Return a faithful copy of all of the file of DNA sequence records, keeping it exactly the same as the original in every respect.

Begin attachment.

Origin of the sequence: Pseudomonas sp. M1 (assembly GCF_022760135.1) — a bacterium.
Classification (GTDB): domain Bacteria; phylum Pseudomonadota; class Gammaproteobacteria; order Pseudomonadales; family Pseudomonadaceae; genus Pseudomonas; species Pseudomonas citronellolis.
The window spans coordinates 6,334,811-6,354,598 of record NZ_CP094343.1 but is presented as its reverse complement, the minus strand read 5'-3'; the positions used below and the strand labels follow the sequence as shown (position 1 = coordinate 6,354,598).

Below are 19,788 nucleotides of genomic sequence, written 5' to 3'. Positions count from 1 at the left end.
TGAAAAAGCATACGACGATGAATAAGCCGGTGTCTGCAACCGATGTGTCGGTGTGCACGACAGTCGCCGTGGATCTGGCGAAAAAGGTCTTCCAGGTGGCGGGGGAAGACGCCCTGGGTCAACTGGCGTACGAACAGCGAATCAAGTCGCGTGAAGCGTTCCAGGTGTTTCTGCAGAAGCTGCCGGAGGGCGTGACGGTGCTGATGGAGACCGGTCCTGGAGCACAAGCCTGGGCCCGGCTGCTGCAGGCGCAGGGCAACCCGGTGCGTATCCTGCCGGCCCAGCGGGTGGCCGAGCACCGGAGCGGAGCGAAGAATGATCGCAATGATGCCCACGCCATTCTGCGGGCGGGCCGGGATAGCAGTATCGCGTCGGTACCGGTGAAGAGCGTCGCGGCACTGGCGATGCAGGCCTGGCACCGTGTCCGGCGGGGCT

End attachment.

Origin of the sequence: Pseudomonas sp. M1 (assembly GCF_022760135.1) — a bacterium.
Classification (GTDB): domain Bacteria; phylum Pseudomonadota; class Gammaproteobacteria; order Pseudomonadales; family Pseudomonadaceae; genus Pseudomonas; species Pseudomonas citronellolis.
The window spans coordinates 6,334,811-6,354,598 of record NZ_CP094343.1 but is presented as its reverse complement, the minus strand read 5'-3'; the positions used below and the strand labels follow the sequence as shown (position 1 = coordinate 6,354,598).

Below are 19,788 nucleotides of genomic sequence, written 5' to 3'. Positions count from 1 at the left end.
TGAAAAAGCATACGACGATGAATAAGCCGGTGTCTGCAACCGATGTGTCGGTGTGCACGACAGTCGCCGTGGATCTGGCGAAAAAGGTCTTCCAGGTGGCGGGGGAAGACGCCCTGGGTCAACTGGCGTACGAACAGCGAATCAAGTCGCGTGAAGCGTTCCAGGTGTTTCTGCAGAAGCTGCCGGAGGGCGTGACGGTGCTGATGGAGACCGGTCCTGGAGCACAAGCCTGGGCCCGGCTGCTGCAGGCGCAGGGCAACCCGGTGCGTATCCTGCCGGCCCAGCGGGTGGCCGAGCACCGGAGCGGAGCGAAGAATGATCGCAATGATGCCCACGCCATTCTGCGGGCGGGCCGGGATAGCAGTATCGCGTCGGTACCGGTGAAGAGCGTCGCGGCACTGGCGATGCAGGCCTGGCACCGTGTCCGGCGGGGCT